2012 Commentary: No End in Sight to the Syrian Civil War

ABSTRACT: The civil war in Syria has been dragging on for over a year now. While Friday's massacre in Houla, Syria might prompt Bashar al-Assad's allies to put more pressure on him to sue for peace; it is unlikely to bring an immediate end to the conflict.

Map of Syria (1)
On Friday, armed gunmen massacred 108 people, many of them women and children, in the Syrian town of Houla. An Associated Press article puts the blame for these killings on troops loyal to Syrian dictator Bashar al-Assad. Even some of Assad's allies, like Russia, have condemned the attack. Per the Los Angeles Times, U.N. special envoy Kofi Annan stated that "the crisis was 'at a tipping point.'" Annan might be correct; the Houla massacre might prod reluctant nations like Russia and China to join with the United States and others in putting pressure on Assad to enter into peace talks with the Syrian rebels. However, even if that is the case, the crisis will likely not be resolved anytime soon.

Per Albawaba, both the Chinese and Russians have condemned the Syrian massacre and have called on both sides in the struggle to adopt Annan's peace plan. According to CNN, the plan, which both Assad and the rebels have nominally accepted, calls for a "cease-fire by all combatants," "access for humanitarian groups," and a mediated political settlement. However, the Associated Press article notes that while Russia and China may put more political pressure on the Assad regime to accept a cease-fire (and perhaps to step down from power), the two countries, at least for now, are unlikely to condone the use of either economic sanctions or force to end the conflict.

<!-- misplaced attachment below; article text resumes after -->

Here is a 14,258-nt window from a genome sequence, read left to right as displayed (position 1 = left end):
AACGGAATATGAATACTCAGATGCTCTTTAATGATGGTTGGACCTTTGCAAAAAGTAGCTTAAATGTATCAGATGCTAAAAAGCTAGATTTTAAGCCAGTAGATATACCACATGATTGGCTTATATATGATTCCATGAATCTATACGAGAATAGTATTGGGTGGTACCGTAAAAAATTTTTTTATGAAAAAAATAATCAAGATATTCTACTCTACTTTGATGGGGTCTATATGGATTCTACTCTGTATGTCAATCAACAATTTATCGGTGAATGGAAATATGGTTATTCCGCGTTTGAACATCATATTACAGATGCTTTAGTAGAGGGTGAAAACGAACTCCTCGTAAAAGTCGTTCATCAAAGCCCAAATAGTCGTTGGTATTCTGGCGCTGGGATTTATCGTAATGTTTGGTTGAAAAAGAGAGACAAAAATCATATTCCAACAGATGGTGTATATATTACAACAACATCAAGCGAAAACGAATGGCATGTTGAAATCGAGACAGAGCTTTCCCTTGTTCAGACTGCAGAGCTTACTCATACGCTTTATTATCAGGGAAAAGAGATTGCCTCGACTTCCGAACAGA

Without the help of Russia and China, the current American and European backed economic sanctions against Syria might not be enough to convince Assad to negotiate with the rebels. As the Associated Press article notes, Russia and China will also block any attempts by the U.N. Security Council to use military force to remove Assad. The United States and other countries could decide to act on their own to end the fighting, as they did in Libya; however, that might be unlikely given that President Barack Obama is in a tough re-election fight and probably does not want to do anything to hurt his poll ratings.

Given these facts, the Syrian civil war might drag on for months or even longer. Bashar al-Assad still has enough backing from his allies to continue the conflict, and the Syrian rebels are unlikely to surrender.

1. Photographer/Owner: CIA
    March 27, 2005
    Title/Description: Map of Syria.
    Location/Permission: Wikimedia Commons - U.S. government document (click on the title/link
    (to see the map, credits, and permissions).

-- Anthony Hopper

#Assad #Syria #war #Sunni #Shia #opinion

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